Even virtual internships can benefit students and employers
The month of May traditionally is marked by graduations, Mother’s Day celebrations, and preparations for the mass influx of interns into Washington. But with the city still in lockdown and university dorms shuttered because of the coronavirus, far fewer interns will come to the nation’s capital this summer. A recent national survey showed that 39 percent of employers have either revoked internship offers or were considering doing so. Well-known D.C. organizations such as NPR, WAMU and Slate are among those that will forgo hosting interns this summer.
Though I don’t begrudge any organization having to make tough decisions for their bottom line, in aggregate these cancellations will result in diminished career prospects for some college students. For young people interested in government and politics, there is no substitute for a D.C. internship. It allows them to gain experience in a professional work environment, hone valuable skills, strengthen their resumes, and build professional networks — all in the city where many of them intend to spend most or all of their careers.
And for those in the class of 2020 — who until three months ago had expected to enter the job market at full employment — the internship is doubly important, because it serves as a kind of “finishing school” before their first full-time job. According to the National Association of Colleges and Employers (NACE), 59 percent of interns eventually were offered jobs in 2018. This year’s graduates face bleaker prospects, as many potential employers put a freeze on hiring and some may be teetering on the brink of bankruptcy. Plus, graduates may have to compete for jobs against more experienced employees who were laid off or furloughed during the COVID-19 shutdown.
Fortunately, many organizations, including public relations firms, media outlets and government affairs shops, have found a solution: the virtual internship. In many ways, the fully-online internship, away from the typical office setting, will be just as beneficial for most college students. The nature of online work means virtual interns are more likely to be given substantive and meaningful projects, rather than being asked to make photocopies or run errands. For students from around the country who are unable to devote a summer to living in D.C., the virtual internship provides them with opportunities to intern for organizations located in the nation’s capital.
Employers hosting virtual interns will need to make some adjustments to ensure their intern program is successful — such as virtual check-ins and setting definitive goals and deadlines — but they will still reap the usual benefits. Since virtual interns will be out of the daily view of the office’s internship supervisors, the reliable self-starters will more easily stand out, making it easier to determine to which interns to extend job offers once the internship ends. When budgets are tight, virtual interns also may enable organizations to take on projects that otherwise would be jettisoned.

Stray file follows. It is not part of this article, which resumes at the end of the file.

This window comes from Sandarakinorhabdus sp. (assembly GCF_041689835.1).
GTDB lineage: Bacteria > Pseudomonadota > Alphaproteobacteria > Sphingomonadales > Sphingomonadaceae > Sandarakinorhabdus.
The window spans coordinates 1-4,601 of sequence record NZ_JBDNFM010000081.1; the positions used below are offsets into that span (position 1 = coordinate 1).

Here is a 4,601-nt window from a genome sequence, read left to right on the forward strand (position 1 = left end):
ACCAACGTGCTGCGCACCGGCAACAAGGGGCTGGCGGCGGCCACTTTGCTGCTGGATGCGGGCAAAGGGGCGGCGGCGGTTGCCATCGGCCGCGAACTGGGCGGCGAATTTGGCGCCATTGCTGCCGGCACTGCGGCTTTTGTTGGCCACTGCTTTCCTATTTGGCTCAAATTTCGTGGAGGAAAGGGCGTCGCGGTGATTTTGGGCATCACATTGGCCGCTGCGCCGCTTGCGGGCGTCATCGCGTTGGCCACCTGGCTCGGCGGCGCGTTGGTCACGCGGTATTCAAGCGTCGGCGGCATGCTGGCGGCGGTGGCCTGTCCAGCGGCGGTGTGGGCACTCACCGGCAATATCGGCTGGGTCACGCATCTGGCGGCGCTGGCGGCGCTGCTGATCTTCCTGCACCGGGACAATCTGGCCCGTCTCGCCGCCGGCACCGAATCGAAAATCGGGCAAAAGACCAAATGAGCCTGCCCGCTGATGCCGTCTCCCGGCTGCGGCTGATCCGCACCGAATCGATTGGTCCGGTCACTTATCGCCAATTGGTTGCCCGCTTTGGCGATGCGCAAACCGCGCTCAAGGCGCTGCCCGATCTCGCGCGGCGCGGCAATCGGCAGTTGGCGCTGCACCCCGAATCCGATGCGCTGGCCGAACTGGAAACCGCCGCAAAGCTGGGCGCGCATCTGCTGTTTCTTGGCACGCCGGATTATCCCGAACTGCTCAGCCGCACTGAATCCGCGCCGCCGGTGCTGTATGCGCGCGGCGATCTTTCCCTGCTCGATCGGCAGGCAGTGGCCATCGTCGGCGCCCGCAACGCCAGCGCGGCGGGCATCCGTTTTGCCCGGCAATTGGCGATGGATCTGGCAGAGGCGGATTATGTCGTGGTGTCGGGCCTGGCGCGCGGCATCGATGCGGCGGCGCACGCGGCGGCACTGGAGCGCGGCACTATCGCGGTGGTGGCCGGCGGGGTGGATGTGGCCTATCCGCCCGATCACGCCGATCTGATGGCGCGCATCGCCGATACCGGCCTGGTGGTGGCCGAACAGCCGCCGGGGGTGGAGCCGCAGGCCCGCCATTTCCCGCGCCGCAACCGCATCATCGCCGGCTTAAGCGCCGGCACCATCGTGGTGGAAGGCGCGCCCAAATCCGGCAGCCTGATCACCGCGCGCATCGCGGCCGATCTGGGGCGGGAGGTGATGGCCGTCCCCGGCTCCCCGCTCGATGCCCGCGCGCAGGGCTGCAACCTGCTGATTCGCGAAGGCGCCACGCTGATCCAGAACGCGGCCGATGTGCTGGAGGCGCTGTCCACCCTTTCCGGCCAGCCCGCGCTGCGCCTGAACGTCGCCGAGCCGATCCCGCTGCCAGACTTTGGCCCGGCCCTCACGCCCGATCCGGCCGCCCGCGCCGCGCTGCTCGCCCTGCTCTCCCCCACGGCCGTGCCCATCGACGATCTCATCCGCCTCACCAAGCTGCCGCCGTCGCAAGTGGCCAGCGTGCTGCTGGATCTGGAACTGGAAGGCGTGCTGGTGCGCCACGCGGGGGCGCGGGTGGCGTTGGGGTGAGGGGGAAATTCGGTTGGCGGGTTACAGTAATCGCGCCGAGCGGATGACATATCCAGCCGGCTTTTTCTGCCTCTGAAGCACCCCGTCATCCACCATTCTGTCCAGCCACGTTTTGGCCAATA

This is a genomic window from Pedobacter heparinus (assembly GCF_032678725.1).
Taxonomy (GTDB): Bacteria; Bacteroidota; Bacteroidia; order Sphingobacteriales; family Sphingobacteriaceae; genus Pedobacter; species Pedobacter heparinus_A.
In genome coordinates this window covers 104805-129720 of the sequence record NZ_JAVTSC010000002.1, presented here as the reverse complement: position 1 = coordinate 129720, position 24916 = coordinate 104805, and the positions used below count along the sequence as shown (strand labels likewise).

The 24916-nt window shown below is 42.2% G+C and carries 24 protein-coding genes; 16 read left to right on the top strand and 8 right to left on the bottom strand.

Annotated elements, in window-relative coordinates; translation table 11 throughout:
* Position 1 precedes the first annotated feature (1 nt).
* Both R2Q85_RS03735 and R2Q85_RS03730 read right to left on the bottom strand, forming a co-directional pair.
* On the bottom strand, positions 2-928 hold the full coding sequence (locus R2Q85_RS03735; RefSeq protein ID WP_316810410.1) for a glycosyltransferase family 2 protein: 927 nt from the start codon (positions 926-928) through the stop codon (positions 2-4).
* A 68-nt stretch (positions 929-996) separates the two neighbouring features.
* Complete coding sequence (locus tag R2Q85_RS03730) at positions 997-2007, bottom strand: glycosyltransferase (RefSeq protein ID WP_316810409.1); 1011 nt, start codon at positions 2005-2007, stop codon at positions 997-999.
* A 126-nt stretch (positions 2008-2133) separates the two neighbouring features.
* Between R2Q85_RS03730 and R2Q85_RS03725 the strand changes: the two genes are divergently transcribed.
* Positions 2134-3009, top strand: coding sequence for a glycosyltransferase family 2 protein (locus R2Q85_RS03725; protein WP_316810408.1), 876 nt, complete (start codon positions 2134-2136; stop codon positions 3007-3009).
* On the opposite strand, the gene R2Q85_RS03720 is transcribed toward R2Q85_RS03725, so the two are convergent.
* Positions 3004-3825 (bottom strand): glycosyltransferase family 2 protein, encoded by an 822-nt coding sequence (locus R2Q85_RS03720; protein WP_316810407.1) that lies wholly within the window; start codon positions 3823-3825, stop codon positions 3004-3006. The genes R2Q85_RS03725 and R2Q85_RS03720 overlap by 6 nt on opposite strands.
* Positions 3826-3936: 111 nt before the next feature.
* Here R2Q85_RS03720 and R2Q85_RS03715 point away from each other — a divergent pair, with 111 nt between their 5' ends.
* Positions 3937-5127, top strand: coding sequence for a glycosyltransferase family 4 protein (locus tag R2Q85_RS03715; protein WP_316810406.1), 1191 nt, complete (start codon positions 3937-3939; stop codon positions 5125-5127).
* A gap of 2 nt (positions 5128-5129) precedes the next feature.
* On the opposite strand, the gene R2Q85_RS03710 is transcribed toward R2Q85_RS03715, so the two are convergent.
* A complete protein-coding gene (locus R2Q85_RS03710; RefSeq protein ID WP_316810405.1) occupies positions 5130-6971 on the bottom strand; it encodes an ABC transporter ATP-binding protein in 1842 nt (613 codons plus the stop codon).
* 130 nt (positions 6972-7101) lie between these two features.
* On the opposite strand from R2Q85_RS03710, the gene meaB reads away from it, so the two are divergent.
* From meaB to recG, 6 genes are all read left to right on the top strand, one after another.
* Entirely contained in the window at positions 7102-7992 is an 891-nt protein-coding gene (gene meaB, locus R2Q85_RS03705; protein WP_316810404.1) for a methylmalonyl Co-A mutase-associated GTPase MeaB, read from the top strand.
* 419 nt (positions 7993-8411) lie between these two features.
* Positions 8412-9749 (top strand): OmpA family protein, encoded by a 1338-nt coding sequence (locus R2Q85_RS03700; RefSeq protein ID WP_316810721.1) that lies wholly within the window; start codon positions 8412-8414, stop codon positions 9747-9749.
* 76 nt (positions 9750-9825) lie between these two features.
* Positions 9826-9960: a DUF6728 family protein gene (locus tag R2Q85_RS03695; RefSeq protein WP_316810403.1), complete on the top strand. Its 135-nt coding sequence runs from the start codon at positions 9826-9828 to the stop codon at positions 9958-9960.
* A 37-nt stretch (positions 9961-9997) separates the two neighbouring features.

So, can the virtual internship model work? The involuntary shift to online learning came abruptly to educators this semester, leading some of us in the field to wonder if there would be market demand for online coursework and virtual internships this summer. But interest from students for a virtual D.C. experience has been surprisingly positive. Perhaps this is because, for digitally-savvy young people, connecting with colleagues virtually comes more naturally than for those who are used to working in a traditional office setting.
Case in point: My organization, The Fund for American Studies (TFAS), will switch to a virtual program this summer, including internships, designed to bring the best of D.C. directly into the homes of students. After we made this announcement, more than 60 percent of the students who initially enrolled in our in-person program chose to remain in our TFAS Virtual Summer Program, signaling that they recognize the intrinsic value of internships and professional development. And, nearly 60 new students have enrolled since we made the transition to virtual, suggesting that we are attracting some students who normally could not afford the time or expense of spending the summer in D.C.
During these unprecedented times, we have a real opportunity to experiment with new ways of learning and working that previously may have been considered off-limits. Even after this public health crisis ends, organizations should continue to offer virtual internships as an option alongside traditional in-person programs. Virtual interns participating in our program this summer won’t be able to smell the fireworks on the National Mall or shake hands with members of Congress, but they still will reap the time-tested benefits of a Washington internship.
Steve Slattery is executive vice president at The Fund for American Studies, a nonprofit educational organization that promotes the principles of limited government, free-market economics and honorable leadership. It has sponsored academic internship programs for college students since 1967.